The Gaia Service Module with the Phased Array Antenna. Credit: Courtesy of Astrium, 2012
All PAA hardware is mounted on an Antenna Support Panel that is, in turn, fixed to the Sun-pointing face of the Gaia spacecraft. The Radiating Cone is mounted on the exterior surface of the support panel; all other subsystems are mounted on the 'internal' face. The PAA hardware and the antenna panel are thermally isolated from the spacecraft by a thermal tent, with the Antenna Support Panel providing the radiating surfaces needed to reject the heat generated by the PAA.
The Radiating Cone is a 14-sided truncated pyramid; its primary structure is machined from solid aluminium alloy. Each facet has two sub-arrays, each comprised of six radiating elements; each sub-array has a series of RF couplers that split the incoming signal to provide the amplitude weighting that determines the radiation pattern of the sub-array. The overall antenna radiation pattern is obtained by combining the radiation patterns from the 14 sub-arrays on the Earth-pointing side of the radiating cone.
The 28 antenna sub-arrays are fed by seven 'Quadri-Modules', which provide low-level gain, phase and amplitude control, power amplification and routing of signals to the appropriate sub-arrays. The Quadri-Modules are, in turn, fed by a 2:7-way splitter that allows the spacecraft's nominal or cold-redundant transponder to feed the PAA.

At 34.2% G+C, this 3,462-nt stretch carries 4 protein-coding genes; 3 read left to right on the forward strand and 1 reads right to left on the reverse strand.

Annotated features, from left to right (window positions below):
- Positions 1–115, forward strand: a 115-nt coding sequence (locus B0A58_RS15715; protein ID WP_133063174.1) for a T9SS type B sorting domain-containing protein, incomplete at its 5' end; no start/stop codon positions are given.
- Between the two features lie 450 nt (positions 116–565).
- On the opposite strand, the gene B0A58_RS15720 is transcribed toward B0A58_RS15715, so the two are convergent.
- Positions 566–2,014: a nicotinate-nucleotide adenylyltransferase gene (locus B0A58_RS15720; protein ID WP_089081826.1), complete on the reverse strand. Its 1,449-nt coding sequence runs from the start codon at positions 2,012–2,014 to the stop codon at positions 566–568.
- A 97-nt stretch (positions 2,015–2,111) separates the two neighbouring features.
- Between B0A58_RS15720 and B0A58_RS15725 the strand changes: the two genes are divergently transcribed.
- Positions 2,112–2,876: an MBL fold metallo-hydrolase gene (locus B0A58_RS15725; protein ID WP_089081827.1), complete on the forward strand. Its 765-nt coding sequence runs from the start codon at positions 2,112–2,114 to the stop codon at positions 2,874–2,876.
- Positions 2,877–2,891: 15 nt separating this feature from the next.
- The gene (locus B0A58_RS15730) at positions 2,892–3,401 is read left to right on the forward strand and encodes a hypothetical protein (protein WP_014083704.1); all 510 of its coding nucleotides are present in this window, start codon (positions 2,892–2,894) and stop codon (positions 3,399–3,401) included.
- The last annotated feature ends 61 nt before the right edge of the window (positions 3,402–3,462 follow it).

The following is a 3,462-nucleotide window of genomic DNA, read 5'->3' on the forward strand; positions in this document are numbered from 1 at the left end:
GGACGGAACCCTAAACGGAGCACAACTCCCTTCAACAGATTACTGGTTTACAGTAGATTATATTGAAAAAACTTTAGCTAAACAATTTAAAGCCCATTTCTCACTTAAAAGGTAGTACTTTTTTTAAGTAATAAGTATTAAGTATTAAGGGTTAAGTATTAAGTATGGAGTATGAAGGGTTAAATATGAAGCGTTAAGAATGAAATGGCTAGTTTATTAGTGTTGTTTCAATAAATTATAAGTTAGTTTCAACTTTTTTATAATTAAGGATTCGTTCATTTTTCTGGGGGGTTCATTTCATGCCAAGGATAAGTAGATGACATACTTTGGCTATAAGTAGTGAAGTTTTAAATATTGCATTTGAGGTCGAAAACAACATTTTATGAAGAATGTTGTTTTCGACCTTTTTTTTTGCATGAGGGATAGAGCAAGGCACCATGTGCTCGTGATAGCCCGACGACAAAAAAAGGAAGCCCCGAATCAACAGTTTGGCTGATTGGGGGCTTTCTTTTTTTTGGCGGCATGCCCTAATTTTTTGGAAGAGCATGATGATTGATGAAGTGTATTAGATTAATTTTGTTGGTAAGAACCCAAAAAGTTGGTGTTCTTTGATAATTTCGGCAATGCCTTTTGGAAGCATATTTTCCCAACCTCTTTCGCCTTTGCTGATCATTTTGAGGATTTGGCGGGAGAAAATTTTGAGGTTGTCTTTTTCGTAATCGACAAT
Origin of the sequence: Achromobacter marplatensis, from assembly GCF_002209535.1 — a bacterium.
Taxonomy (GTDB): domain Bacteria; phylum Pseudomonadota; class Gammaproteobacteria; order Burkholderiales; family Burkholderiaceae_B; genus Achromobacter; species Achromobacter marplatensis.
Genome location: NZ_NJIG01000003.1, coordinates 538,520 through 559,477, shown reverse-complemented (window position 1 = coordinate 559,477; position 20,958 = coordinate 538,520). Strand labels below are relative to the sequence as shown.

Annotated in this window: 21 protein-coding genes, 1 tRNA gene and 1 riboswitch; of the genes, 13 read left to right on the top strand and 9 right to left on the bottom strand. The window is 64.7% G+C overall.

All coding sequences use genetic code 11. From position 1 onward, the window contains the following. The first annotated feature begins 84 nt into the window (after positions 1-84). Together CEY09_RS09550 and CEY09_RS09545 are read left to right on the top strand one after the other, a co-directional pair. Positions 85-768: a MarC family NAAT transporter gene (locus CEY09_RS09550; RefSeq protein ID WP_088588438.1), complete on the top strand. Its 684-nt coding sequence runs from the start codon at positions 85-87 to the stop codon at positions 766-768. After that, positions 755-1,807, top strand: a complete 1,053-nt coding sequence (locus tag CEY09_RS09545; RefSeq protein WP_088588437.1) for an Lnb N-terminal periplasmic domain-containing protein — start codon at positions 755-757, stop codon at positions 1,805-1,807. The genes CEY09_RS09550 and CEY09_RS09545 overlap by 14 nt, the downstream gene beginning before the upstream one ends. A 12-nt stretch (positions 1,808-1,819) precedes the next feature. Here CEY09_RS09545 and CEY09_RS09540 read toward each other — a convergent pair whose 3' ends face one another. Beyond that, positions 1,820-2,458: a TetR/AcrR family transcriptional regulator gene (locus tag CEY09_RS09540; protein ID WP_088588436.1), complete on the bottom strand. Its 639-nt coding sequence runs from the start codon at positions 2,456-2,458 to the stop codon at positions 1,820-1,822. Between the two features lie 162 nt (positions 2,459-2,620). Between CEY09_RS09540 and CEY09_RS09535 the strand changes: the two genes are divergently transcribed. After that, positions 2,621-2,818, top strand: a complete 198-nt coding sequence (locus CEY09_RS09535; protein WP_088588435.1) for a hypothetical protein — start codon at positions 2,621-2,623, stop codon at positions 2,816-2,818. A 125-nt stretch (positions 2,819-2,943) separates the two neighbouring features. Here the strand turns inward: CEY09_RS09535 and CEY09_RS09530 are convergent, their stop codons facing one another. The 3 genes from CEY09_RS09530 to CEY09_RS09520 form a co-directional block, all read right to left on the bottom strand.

The PAA Electronic Power and Interface Controller (EPIC) contains a secondary voltage converter for power from the Gaia spacecraft primary power bus and a TT&C remote control terminal for the Gaia 1553B spacecraft data bus. EPIC provides all secondary power and control signals required by the seven Quadri-Modules within the PAA. EPIC also acquires operational telemetry from the Quadri-Modules and passes it to the spacecraft via the 1553 bus, along with its own health telemetry.
The Gaia PAA has a gain of about 16.8 dB. The 28 Solid-State Power Amplifiers (SSPAs) deliver a total of nearly 59 W (~17.7 dBW) to achieve an Effective Isotropic Radiated Power (EIRP) of just over 34 dBW (~2.6 kW).
Gaia will create a three-dimensional map of the Milky Way, in the process revealing information about its composition, formation and evolution. The mission will perform positional measurements for about one billion stars in our Galaxy and Local Group with unprecedented precision, together with radial velocity measurements for the brightest 150 million objects. Gaia is scheduled to launch in 2013 for a nominal five-year mission, with a possible one-year extension.
The spacecraft will operate in a Lissajous orbit around the second Lagrange point of the Sun-Earth system (L2). This location in space offers a very stable thermal environment, very high observing efficiency (since the Sun, Earth and Moon are all behind the instrument FoV) and a low radiation environment. Uninterrupted mapping of the sky will take place during the operational mission phase.
The Prime Contractor for Gaia is Astrium SAS, based in Toulouse, France. The contractor responsible for development and integration of the PAA is EADS CASA Espacio, based in Madrid, Spain.
Last Update: 11 Apr 2013